EDGEWATER — This weekend, thanks to its bustling marijuana trade, this tiny city on the western shore of Sloan’s Lake will forge a new civic identity with the opening of a $13 million municipal complex complete with library, police station, fitness center and city offices.
Without $3 million in tax money from the city’s half-dozen pot shops to put toward the project’s total cost, city manager HJ Stalf said, “We’d still be chasing it.”
And during that chase, Edgewater’s police force would still be working out of the cramped space of a former butcher’s shop and city staff would continue toiling out of an office furniture store-turned-city hall on Sheridan Boulevard.
Now the soul of this city of 5,200 will be consolidated in a colorful and gleaming new 55,000-square-foot building at 1800 N. Harlan St.
A grand opening ceremony for the Edgewater Civic Center is scheduled for 2 p.m. Sunday.
“It gives us a civic identity that we’ve pretty much lacked for the last 50 years,” Stalf said, adding wryly: “It’s going to be the community gathering place — unless you’re coming here in the back of a patrol car.”
In charge of that part of the operation will be Police Chief John Mackey, who said the city’s dilapidated station on West 25th Avenue has so little space that the department had to store evidence from an April homicide with a neighboring agency.
The new facility boasts a secure parking lot for suspect intakes, in case anybody gets the notion that making an escape on foot is a good idea. There are plenty of interview rooms, spacious lockers for police equipment and a big room in the basement for evidence.
“It’s a benefit for the city because we’ll have a much easier time in the recruitment and retention of officers,” Mackey said. “It will go a long ways to professionalizing our department.”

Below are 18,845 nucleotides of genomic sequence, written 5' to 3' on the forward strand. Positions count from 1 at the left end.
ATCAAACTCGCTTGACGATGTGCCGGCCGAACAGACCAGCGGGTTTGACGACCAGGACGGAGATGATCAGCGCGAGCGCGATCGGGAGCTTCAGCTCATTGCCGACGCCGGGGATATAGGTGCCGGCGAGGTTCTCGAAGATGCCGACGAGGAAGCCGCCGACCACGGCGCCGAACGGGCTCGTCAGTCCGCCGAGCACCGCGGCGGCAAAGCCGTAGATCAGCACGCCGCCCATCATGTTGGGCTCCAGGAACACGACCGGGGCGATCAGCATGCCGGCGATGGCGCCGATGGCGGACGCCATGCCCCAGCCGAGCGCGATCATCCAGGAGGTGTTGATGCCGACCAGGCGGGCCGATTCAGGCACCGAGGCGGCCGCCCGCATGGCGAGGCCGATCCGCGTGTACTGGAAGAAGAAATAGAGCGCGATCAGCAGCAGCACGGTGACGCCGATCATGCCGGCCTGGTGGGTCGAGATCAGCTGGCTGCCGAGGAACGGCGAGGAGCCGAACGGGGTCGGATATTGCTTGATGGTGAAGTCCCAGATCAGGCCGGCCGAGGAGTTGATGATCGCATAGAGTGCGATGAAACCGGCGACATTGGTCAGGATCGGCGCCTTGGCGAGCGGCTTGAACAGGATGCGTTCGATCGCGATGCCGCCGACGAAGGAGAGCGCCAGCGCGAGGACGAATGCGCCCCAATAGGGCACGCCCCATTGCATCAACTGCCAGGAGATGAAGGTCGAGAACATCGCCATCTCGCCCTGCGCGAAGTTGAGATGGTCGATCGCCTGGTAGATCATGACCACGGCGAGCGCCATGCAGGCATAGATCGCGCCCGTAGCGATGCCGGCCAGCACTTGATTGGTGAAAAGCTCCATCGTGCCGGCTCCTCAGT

Edgewater has long been on the cutting edge of the legal retail marijuana arena in the metro area, making sales the day it became legal in Colorado in 2014 and allowing its stores to stay open until midnight. The city used sales tax revenues from cannabis to repave all of its streets and then got the idea of using the money to upgrade its civic infrastructure, too.
It built the new facility with an eye toward burgeoning social and technological trends. The civic center features four charging stations for electric vehicles, and the entire building is outfitted with gender-neutral bathrooms in recognition of the considerations that have arisen of late around gender identity. The fitness center even has gender-neutral locker rooms –equipped with private rooms for changing and showering — that for many, Stalf admits, will take some getting used to.
The fitness center comes with a brand-new basketball court ringed by an elevated running track, and $250,000 worth of exercise equipment that provides users with a spectacular view of Denver’s skyline to the east while they huff and puff their way through a workout.
The new library is far larger than Edgewater’s current one, which first opened in 1939.
On Friday, work crews were running all over trying to put the finishing touches on the new civic center. The city’s silver logo had been hung on the wall of council chambers in just the previous hour.
“We’re trying to build a building that’s going to have a 50-year half-life,” Stalf said.
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Author: John Aguilar
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